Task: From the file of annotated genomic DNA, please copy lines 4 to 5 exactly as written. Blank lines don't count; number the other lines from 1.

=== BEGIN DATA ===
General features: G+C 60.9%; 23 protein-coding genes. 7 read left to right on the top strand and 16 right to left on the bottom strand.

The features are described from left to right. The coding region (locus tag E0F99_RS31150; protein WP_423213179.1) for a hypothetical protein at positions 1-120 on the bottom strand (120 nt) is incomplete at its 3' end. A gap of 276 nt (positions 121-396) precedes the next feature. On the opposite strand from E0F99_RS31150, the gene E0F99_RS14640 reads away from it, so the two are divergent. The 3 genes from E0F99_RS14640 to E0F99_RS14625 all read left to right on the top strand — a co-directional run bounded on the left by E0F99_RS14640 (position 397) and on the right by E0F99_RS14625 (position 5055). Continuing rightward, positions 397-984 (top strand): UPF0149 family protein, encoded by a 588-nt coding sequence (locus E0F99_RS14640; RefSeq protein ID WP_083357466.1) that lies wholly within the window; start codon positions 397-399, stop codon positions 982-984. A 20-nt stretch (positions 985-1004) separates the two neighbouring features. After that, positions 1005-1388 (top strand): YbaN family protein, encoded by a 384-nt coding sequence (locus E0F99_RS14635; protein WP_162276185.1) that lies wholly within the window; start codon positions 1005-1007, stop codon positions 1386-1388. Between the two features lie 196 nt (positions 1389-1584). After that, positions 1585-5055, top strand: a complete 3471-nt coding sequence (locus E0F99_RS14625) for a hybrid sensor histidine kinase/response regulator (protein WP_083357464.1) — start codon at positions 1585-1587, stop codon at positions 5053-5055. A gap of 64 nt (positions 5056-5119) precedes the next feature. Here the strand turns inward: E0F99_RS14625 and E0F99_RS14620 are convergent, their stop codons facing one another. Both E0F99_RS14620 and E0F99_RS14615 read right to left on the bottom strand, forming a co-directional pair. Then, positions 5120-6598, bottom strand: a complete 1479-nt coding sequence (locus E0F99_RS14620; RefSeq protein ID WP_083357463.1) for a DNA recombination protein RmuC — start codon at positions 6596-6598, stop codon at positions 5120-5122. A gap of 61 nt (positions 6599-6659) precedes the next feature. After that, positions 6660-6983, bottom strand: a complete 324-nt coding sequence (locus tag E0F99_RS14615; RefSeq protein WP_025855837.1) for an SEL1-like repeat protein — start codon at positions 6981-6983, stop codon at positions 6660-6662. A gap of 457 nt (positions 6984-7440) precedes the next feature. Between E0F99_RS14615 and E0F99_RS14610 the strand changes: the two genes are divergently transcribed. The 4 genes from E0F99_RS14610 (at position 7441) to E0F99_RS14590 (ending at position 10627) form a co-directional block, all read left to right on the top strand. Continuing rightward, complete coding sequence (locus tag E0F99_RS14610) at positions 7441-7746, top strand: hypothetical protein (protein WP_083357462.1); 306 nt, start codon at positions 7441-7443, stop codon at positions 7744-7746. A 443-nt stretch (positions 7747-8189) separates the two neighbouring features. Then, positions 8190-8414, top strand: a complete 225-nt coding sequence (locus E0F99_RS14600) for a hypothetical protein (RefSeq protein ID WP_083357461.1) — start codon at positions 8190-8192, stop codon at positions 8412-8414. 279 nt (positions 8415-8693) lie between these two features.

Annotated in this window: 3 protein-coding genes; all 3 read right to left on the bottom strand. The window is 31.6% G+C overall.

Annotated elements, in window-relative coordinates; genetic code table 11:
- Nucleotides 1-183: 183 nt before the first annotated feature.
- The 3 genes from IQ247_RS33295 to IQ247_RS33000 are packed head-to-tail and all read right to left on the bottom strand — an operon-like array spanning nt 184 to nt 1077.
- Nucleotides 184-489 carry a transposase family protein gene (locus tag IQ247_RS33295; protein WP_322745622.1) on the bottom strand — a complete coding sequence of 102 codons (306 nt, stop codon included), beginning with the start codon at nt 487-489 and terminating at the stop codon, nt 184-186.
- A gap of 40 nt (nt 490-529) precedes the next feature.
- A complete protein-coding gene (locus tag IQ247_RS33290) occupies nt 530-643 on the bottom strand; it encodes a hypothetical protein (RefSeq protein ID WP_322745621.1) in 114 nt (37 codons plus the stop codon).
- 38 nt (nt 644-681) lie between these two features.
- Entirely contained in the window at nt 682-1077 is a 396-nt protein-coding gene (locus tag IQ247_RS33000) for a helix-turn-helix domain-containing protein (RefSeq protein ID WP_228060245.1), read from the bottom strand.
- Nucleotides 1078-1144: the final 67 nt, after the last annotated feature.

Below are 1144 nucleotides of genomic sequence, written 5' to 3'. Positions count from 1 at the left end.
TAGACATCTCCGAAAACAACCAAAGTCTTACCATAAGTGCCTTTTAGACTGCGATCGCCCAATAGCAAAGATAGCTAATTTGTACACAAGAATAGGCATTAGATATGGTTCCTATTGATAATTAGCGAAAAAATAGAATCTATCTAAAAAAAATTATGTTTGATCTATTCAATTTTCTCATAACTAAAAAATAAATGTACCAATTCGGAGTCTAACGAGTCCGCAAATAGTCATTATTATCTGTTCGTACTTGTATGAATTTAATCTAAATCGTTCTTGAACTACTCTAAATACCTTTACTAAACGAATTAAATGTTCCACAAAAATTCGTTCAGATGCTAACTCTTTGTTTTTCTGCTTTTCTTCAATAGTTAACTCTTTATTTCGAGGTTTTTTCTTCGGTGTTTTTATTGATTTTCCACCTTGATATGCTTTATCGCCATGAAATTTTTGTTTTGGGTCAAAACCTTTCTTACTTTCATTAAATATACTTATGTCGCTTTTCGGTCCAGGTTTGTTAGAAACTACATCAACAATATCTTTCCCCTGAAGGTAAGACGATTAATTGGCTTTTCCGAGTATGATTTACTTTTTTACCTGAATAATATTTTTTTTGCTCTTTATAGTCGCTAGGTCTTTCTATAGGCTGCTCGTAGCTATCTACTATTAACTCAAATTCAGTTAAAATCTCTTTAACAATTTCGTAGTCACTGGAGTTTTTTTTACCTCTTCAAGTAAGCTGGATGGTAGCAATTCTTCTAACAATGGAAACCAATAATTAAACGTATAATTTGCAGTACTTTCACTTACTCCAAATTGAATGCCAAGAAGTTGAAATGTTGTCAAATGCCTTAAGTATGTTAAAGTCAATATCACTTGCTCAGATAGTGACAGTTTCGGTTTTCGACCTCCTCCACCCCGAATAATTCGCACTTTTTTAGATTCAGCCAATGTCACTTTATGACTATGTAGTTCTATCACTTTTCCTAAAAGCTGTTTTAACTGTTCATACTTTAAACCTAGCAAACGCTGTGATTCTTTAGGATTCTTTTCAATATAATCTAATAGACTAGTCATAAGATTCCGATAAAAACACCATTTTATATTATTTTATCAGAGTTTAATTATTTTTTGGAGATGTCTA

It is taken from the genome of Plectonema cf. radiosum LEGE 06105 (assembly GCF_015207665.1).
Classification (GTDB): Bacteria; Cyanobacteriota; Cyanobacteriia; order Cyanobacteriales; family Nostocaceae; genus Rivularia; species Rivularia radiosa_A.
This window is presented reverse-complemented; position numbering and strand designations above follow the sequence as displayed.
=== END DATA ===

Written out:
Annotated elements, in window-relative coordinates; genetic code table 11:
- Nucleotides 1-183: 183 nt before the first annotated feature.